HIV & AIDS: Our Impact

John Tiva Joseph. {Photo credit: MSH.}Photo credit: MSH.

USAID-funded PEPFAR Health Professionals Fellow and laboratory scientist, John Tiva Joseph, returned home from his training determined to improve HIV diagnostic services at his laboratory. Joseph shared what he learned as a PEPFAR Fellow with his antiretroviral therapy (ART) team at General Hospital, Michika, in Adamawa State, Nigeria.

Dr. Catherine Mundy.Dr. Catherine Mundy.

Laboratory services are a necessary but sometimes neglected element of a strong health system. From disease control and surveillance to patient diagnosis and care, laboratories are central to public health. Where laboratory services, policies or strategy are lacking, a comprehensive systems approach can improve a nation's infrastructure and capacity to manage and finance laboratory systems.MSH spoke with Dr.

To improve access to laboratory testing, supervision and quality  assurance, Management Sciences for Health’s (MSH) Strengthening Public  Health Laboratory Systems Project in Kenya -- funded by PEPFAR  (President’s Emergency Plan for AIDS Relief) through the Centers for  Disease Control and Prevention (CDC) -- is supporting the Kenyan Ministry of Health (MOH) in strengthening the national laboratory referral networks. Health services in Kenya are structured into four hierarchical levels  of care: dispensary, health center, district and provincial or na

A Malawian woman receives a Depo-Provera injection through the CFPHS project. {Photo credit: MSH.}Photo credit: MSH.

Since 2007, the USAID-funded Community-based Family Planning and HIV & AIDS Services (CFPHS) project has partnered with the ministry of health and local organizations in Malawi to expand access to integrated family planning and HIV & AIDS services in rural areas through a network of community health workers.The CFPHS project, led by Management Sciences for Health (MSH), has had marked success, increasing contraceptive use from 20,000 to 39,000 couples in two years.A 2004 health survey in Malawi showed that the contraceptive method of choice for about 60 percent of married women was the

Ekundayo Aigbomian, Associate Director of Community HIV Services and Gender for ProACT. {Photo credit: MSH.}Photo credit: MSH.

The Prevention and Organizational Systems – AIDS Care and Treatment project (ProACT Nigeria) is a five-year, USAID-funded, MSH-led project that began in 2009. ProACT supports HIV & AIDS services in six Nigerian states by building the capacity of government and civil society to strengthen the health system as a whole.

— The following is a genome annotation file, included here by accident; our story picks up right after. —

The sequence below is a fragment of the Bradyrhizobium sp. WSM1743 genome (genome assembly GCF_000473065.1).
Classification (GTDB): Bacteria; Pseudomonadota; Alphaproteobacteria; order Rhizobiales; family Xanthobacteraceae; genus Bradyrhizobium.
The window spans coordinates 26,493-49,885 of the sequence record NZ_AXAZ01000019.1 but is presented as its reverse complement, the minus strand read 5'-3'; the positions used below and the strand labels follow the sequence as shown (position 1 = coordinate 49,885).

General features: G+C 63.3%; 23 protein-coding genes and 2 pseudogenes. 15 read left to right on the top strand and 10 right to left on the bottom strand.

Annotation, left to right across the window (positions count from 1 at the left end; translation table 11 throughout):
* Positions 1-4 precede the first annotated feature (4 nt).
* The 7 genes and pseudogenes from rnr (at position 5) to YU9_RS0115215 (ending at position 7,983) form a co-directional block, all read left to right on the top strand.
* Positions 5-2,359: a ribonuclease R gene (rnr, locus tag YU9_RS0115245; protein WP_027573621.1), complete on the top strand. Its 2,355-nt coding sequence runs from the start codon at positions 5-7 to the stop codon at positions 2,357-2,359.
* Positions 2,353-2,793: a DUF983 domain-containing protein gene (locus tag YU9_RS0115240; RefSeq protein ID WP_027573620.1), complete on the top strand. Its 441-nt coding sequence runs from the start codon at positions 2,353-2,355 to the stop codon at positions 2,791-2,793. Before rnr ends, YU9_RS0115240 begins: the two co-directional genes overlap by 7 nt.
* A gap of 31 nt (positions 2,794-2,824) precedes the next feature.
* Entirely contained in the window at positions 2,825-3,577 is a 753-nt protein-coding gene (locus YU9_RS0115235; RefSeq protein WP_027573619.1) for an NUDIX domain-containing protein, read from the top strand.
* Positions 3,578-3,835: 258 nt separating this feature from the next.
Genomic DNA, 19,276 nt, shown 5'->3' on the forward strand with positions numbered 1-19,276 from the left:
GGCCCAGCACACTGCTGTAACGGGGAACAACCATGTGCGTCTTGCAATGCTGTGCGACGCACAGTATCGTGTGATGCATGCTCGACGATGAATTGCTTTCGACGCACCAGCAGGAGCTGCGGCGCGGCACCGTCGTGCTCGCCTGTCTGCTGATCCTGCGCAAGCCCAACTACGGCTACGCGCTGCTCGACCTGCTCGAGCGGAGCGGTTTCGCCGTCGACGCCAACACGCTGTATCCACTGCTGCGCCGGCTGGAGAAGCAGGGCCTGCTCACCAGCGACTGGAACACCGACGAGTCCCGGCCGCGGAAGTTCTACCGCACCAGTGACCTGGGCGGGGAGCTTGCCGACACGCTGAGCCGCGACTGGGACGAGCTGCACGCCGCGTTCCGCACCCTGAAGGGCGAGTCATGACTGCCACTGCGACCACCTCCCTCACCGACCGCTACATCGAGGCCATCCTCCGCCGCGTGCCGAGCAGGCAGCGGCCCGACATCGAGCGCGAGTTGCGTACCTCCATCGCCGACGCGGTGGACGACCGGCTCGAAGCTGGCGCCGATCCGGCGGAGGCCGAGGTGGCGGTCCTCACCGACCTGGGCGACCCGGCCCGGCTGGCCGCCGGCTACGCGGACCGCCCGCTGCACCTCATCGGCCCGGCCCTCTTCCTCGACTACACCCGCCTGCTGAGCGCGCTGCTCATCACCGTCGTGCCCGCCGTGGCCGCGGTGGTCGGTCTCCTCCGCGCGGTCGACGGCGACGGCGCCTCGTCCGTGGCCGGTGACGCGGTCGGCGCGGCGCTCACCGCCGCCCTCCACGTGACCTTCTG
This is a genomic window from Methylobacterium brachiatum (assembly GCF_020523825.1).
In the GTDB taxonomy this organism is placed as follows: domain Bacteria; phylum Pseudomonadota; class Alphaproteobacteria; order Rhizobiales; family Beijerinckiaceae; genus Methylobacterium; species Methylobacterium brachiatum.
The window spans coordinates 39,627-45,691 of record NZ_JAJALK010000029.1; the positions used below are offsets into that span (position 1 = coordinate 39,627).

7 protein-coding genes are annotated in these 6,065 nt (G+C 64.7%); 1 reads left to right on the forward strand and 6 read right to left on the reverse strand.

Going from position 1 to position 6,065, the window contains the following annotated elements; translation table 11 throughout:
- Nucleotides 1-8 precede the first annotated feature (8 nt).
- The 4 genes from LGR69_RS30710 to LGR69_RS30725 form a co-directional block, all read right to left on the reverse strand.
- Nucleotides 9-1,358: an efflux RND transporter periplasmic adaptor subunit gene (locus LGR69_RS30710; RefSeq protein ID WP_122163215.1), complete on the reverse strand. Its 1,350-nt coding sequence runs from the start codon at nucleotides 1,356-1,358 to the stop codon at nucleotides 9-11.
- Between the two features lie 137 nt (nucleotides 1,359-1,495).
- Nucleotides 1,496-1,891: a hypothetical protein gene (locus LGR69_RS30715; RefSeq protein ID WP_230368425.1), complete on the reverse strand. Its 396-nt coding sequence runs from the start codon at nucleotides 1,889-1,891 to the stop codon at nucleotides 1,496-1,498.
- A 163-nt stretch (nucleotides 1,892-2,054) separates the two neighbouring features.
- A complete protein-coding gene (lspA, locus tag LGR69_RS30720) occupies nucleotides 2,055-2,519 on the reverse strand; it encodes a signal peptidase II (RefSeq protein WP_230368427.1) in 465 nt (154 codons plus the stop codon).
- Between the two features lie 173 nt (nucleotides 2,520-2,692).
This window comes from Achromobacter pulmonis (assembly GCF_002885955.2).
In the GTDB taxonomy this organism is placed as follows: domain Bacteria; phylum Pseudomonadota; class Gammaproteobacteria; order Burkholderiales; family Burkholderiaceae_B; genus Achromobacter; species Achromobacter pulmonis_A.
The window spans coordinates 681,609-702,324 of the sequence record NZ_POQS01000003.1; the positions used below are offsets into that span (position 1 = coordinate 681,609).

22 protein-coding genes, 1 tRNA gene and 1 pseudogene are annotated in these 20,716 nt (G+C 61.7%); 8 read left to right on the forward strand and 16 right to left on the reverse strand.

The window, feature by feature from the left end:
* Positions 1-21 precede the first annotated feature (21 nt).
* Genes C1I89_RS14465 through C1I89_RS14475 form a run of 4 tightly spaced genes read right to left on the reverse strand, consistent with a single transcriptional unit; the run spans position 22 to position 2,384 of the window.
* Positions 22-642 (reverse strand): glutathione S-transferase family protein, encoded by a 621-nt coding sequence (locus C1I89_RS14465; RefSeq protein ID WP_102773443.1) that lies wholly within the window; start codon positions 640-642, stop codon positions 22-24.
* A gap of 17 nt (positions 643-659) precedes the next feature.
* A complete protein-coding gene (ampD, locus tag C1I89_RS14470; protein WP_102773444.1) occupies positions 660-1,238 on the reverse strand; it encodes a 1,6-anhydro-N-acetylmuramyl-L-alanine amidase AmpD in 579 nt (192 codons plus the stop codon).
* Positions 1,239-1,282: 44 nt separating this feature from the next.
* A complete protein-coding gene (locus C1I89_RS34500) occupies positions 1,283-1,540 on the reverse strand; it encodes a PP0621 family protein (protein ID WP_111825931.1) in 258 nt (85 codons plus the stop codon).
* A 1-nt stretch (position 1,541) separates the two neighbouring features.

When a parent dies from AIDS, the children left behind often suffer not only the loss of a loved one, but also the loss of financial support, making daily survival a challenge and education a dream. USAID’s Community Based Support for Orphans and Vulnerable Children (CUBS) Project, led by MSH and Africare, is providing assistance to the communities that support these children in 11 Nigerian states.

The MSH-led, US Agency for International Development- funded, AIDSTAR-Two Project has published a new technical brief, Systematic Organizational Capacity Building: Tackling Planning and Implementation Challenges, which focuses on the barriers associated with capacity building that are faced by civil society and non-governmental organizations in the context of HIV & AIDS programming.

The United States Agency for International Development (USAID) held its HIV/AIDS Care and Support Program (HCSP) End of Program Review Meeting in May in Addis Ababa. The meeting highlighted progress and achievements of the program since its start in June 2007. The U.S. President’s Emergency Plan for AIDS Relief (PEPFAR) provided funding for the program managed by USAID with implementing partner Management Sciences for Health (MSH).The program targeted Addis Ababa City Administration and the four regions of Amhara, Oromia, SNNPR, and Tigray.

Haile Wubneh, Deputy Chief of Party, Care and Support Program. {Photo credit: MSH.}Photo credit: MSH.

Ethiopia is the oldest independent country in Africa.

Busia District in Eastern Uganda has a population of about 250,000 people, 83% of who live in rural villages. HIV prevalence in the district is three times higher than the national prevalence of 6.4%. STAR-E, a project funded by US Agency for International Development and led by Management Sciences for Health (MSH), is working in the district’s health facilities and in the community to address these health indicators.

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